Riding the Headlines
The question: can a daily price swing of $3/bbl in a crack spread value be justified by fundamental developments? The answer: rarely, yes, usually, no. Yet, this is what was observed yesterday with CME Heating Oil gaining $1.32/bbl equivalent whilst WTI losing $1.60/bbl with its front-end structure now firmly in contango whilst the backwardation has deepened in Heat. Their price action was the perfect reflection of the changes in US oil inventories; investors quickly reacted to the headline numbers. Crude oil stockpiles rose by 3.6 million bbls with PADD II bearing the brunt of the increase as Cushing stocks fattened by 1.9 million bbls. This, together with last week’s 13 million bbls rise is indeed a blow to anyone with bullish inclinations but nationwide stocks are far from overflowing; there is a 2% deficit to the seasonal norm. Distillate inventories drew 1.4 million bbls and are 11% under the 5-year average. Throw in the 1.5 million barrels depletion in gasoline inventories and you will get unchanged commercial stockpiles, which are 3.9% higher than during the corresponding week of 2022 and on par with the long-term average.
Clearly, the decline in crude oil prices and the weakening of the structure is an ominous sign, one which implies an oversupplied physical market. This theory, nevertheless, flies in the face of the updated monthly reports from OPEC and the IEA. They both predict, although to varying degrees, global stock draws for 4Q of 2023. The October inflation data from the major economic hubs are also solid: consumer prices rose 2.9% in the euro zone, 3.2% in the US with producer price rise also on the descent and 4.6% in the UK, lower than projected. Chinese industrial and retail sales figures were encouraging, too. The current price drop is taking place amidst a seemingly auspicious backdrop, which suggests that investors simply do not buy into ‘4Q stock draw’ narrative, something that is not backed up by the recent weekly EIA reports either. Consequently, any rally in outright prices ought to turn out to be limited, albeit the state of the global economy could ensure that a prolonged break under least week’s lows would be equally improbable.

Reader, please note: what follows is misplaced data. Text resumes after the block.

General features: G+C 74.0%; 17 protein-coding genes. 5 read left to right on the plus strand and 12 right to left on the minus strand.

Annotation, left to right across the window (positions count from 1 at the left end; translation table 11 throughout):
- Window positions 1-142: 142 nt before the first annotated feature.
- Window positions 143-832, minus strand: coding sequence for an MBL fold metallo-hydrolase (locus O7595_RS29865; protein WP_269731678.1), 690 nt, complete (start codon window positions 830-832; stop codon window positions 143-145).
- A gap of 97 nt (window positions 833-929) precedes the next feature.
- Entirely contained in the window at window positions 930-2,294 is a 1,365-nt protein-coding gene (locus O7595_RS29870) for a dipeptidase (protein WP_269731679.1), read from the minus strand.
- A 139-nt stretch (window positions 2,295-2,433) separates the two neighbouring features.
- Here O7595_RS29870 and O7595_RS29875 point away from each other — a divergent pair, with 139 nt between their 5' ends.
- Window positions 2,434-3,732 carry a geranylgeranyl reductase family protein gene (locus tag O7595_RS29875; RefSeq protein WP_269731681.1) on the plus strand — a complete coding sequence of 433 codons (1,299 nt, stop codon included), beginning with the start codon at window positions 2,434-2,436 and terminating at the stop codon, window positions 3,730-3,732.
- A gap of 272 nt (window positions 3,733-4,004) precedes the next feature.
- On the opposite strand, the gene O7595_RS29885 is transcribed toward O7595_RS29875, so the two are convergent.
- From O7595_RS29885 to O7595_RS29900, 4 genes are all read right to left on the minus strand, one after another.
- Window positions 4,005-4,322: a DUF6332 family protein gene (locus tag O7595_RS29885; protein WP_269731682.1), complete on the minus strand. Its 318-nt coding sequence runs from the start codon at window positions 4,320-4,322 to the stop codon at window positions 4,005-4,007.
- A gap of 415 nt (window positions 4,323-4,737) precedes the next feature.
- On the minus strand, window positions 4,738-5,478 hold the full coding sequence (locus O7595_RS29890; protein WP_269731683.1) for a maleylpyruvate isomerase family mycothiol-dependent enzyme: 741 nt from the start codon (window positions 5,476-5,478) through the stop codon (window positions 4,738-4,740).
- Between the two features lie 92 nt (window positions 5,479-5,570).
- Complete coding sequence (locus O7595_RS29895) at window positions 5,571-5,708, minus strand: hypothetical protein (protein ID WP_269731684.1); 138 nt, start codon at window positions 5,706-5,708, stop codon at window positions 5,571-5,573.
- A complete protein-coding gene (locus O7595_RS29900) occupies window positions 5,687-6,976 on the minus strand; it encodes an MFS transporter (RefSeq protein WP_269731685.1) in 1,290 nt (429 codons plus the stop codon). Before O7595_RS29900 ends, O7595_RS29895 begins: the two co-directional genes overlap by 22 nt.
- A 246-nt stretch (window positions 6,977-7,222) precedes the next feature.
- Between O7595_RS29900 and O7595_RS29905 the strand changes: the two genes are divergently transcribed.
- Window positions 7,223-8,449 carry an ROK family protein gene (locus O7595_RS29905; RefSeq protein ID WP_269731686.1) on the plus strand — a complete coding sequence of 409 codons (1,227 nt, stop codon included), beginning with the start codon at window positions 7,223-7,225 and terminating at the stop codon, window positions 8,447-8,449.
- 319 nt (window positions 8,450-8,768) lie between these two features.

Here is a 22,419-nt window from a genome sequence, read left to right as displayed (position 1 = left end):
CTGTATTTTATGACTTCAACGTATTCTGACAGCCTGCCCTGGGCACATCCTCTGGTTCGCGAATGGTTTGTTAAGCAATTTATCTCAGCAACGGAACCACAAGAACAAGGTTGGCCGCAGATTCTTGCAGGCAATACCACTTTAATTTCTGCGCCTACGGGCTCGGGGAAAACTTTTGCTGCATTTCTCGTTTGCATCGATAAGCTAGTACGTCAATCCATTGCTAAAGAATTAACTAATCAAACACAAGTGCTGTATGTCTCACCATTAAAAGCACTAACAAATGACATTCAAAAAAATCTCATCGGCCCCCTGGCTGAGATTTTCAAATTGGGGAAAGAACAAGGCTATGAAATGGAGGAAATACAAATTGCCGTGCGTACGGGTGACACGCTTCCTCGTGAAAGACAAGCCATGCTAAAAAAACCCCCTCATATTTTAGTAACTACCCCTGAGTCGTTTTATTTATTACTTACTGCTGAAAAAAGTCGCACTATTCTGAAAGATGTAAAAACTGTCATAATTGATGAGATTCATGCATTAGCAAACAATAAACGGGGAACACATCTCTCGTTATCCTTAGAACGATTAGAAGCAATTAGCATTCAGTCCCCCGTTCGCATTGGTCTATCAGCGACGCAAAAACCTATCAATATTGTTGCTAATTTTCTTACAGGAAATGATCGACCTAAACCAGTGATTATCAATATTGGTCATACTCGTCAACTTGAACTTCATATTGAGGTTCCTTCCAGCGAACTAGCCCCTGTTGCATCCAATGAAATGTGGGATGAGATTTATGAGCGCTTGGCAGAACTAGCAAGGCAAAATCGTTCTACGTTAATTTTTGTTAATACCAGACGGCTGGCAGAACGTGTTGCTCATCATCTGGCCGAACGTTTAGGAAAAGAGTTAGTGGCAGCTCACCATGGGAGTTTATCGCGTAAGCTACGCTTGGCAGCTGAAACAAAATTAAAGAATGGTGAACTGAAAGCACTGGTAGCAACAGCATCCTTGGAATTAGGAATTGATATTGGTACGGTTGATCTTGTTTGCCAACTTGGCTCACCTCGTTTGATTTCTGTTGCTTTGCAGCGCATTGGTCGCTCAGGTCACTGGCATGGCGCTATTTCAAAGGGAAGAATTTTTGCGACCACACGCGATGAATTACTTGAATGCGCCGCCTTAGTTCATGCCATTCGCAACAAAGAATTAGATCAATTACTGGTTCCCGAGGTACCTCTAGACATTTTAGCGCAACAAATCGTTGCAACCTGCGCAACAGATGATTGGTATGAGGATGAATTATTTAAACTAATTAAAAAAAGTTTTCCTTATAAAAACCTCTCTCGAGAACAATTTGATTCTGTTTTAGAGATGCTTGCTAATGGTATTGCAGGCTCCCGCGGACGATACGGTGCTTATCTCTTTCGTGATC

The Fictious Case of a Supply War
OPEC heavyweight Saudi Arabia cannot be accused of complacency when it comes to supporting the oil market. On top of the agreed production constraints the Kingdom has voluntarily decreased its output level by 1 mbpd since July and for the time being shows no sign of backtracking on the decision, despite the rising cost of the move. Front-month Brent stood at $75/bbl at the end of June and is currently around 8% higher so one might argue that the act is paying off. It is, however, blatantly obvious for anyone who follows our market on a daily basis that the $13/bbl drop since October 20 raises questions about the effectiveness of the unilateral cut. The fact of the matter, however, is that 1 mbpd off the market is 1 mbpd off the market and without it oil prices would presumably be even lower.